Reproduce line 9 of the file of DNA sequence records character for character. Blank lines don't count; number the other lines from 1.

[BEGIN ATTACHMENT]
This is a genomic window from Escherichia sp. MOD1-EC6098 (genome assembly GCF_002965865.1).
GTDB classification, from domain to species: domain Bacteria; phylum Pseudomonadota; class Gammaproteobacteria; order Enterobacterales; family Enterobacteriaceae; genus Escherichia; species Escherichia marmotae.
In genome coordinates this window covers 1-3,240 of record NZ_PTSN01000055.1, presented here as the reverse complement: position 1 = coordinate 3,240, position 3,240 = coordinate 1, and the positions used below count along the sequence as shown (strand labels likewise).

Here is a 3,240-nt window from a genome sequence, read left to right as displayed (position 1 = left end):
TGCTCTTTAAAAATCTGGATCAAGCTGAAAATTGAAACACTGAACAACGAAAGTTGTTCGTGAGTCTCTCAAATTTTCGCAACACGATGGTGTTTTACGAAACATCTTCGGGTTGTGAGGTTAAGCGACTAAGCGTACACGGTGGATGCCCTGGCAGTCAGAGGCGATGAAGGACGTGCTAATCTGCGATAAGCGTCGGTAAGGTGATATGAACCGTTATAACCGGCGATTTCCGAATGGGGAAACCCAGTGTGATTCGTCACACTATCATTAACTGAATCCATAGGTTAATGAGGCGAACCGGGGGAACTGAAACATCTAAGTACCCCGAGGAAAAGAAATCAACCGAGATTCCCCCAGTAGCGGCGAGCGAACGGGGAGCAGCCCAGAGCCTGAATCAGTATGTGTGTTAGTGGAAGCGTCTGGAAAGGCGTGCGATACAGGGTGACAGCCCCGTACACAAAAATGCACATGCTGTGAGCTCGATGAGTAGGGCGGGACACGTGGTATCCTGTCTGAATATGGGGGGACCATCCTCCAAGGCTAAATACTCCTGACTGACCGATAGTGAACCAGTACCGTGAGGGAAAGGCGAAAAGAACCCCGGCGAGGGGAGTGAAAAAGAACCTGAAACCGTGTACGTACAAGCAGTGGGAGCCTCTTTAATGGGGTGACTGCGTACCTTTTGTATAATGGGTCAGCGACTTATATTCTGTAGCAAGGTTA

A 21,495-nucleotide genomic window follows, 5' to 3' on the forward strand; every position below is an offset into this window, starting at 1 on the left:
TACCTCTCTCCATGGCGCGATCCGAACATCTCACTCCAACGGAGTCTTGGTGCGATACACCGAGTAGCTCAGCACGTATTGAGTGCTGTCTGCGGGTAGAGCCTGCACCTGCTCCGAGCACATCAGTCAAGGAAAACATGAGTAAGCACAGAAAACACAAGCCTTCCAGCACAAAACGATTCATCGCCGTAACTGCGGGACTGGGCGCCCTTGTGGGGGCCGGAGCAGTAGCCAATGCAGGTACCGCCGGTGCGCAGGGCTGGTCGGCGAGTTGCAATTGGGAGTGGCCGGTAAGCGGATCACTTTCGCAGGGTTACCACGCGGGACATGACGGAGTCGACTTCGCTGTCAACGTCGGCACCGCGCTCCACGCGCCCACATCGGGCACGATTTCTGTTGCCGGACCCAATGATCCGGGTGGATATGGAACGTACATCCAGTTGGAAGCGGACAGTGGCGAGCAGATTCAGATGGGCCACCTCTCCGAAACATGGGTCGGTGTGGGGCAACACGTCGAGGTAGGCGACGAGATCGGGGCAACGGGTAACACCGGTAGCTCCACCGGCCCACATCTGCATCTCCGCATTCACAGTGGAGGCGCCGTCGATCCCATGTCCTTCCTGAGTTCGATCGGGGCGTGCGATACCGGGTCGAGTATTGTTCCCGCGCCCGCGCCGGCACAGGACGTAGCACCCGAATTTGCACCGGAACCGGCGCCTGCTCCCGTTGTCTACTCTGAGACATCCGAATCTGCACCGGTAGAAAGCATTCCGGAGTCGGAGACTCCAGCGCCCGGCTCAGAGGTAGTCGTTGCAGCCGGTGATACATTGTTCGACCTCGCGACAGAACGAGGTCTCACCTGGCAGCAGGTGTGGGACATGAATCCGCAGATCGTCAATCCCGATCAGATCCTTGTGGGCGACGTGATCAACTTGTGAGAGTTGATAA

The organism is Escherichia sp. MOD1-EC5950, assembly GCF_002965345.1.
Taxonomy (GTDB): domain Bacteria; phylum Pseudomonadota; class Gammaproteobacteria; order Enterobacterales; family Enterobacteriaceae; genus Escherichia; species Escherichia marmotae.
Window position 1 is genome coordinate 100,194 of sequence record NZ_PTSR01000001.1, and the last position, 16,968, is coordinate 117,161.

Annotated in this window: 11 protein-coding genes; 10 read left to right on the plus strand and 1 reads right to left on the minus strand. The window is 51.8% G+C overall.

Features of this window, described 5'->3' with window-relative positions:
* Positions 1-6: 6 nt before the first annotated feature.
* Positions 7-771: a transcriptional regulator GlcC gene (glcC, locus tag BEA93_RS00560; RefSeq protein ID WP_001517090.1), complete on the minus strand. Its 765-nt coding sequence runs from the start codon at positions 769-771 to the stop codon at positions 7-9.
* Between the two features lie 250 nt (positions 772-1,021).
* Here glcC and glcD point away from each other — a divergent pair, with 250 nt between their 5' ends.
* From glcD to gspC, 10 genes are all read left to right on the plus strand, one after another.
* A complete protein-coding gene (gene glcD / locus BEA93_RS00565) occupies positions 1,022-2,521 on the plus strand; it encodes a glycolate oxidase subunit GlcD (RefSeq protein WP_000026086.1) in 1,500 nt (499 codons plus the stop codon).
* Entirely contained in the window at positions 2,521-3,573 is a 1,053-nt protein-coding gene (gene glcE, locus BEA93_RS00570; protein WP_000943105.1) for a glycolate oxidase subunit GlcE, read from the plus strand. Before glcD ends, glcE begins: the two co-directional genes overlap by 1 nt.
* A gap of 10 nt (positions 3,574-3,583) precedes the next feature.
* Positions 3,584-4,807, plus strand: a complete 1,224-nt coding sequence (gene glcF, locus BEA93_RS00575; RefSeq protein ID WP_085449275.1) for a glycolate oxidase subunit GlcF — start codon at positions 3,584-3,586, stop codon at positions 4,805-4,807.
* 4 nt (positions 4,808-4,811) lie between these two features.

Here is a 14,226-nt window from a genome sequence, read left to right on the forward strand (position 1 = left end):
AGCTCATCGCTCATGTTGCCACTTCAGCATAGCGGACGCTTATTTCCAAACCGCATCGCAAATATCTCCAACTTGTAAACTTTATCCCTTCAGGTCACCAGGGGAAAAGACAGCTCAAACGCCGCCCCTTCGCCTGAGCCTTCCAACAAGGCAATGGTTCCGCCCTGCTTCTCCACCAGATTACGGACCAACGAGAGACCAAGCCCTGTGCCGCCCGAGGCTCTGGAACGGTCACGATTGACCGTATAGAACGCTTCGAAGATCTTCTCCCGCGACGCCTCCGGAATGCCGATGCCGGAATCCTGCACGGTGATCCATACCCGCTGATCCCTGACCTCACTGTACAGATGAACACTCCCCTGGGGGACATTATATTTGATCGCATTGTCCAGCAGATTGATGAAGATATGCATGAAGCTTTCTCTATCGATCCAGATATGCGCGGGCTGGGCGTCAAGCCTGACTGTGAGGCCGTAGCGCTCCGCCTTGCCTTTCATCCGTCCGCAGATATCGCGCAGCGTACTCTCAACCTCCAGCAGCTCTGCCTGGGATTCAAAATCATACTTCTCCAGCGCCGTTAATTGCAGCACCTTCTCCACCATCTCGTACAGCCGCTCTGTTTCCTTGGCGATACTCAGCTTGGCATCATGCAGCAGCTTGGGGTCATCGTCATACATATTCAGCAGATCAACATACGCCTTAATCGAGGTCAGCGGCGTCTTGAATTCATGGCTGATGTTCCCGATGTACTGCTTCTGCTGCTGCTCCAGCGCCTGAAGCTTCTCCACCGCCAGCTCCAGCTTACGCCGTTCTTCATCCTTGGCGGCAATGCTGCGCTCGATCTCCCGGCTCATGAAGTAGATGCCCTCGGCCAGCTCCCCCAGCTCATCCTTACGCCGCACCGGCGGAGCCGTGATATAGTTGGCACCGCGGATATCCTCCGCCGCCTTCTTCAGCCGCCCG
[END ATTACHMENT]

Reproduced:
Taxonomy (GTDB): domain Bacteria; phylum Pseudomonadota; class Gammaproteobacteria; order Enterobacterales; family Enterobacteriaceae; genus Escherichia; species Escherichia marmotae.